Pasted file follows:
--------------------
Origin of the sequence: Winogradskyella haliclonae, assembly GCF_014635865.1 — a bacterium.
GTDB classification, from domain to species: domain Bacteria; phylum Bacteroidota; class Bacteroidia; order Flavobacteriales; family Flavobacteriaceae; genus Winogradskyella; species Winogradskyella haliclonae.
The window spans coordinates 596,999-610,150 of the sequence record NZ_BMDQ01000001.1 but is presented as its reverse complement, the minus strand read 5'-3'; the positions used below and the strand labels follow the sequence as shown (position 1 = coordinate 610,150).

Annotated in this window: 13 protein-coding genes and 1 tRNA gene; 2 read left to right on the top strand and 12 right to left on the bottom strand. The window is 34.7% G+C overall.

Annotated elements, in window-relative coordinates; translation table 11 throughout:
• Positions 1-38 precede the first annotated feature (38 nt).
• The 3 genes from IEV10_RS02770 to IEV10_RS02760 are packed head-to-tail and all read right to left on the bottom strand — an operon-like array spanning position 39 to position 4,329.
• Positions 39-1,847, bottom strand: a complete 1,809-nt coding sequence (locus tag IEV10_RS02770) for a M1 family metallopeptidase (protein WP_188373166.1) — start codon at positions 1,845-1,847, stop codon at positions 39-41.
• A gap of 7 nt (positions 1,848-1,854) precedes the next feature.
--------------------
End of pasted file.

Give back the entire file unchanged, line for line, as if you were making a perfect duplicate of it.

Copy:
Origin of the sequence: Winogradskyella haliclonae, assembly GCF_014635865.1 — a bacterium.
GTDB classification, from domain to species: domain Bacteria; phylum Bacteroidota; class Bacteroidia; order Flavobacteriales; family Flavobacteriaceae; genus Winogradskyella; species Winogradskyella haliclonae.
The window spans coordinates 596,999-610,150 of the sequence record NZ_BMDQ01000001.1 but is presented as its reverse complement, the minus strand read 5'-3'; the positions used below and the strand labels follow the sequence as shown (position 1 = coordinate 610,150).

Annotated in this window: 13 protein-coding genes and 1 tRNA gene; 2 read left to right on the top strand and 12 right to left on the bottom strand. The window is 34.7% G+C overall.

Annotated elements, in window-relative coordinates; translation table 11 throughout:
• Positions 1-38 precede the first annotated feature (38 nt).
• The 3 genes from IEV10_RS02770 to IEV10_RS02760 are packed head-to-tail and all read right to left on the bottom strand — an operon-like array spanning position 39 to position 4,329.
• Positions 39-1,847, bottom strand: a complete 1,809-nt coding sequence (locus tag IEV10_RS02770) for a M1 family metallopeptidase (protein WP_188373166.1) — start codon at positions 1,845-1,847, stop codon at positions 39-41.
• A gap of 7 nt (positions 1,848-1,854) precedes the next feature.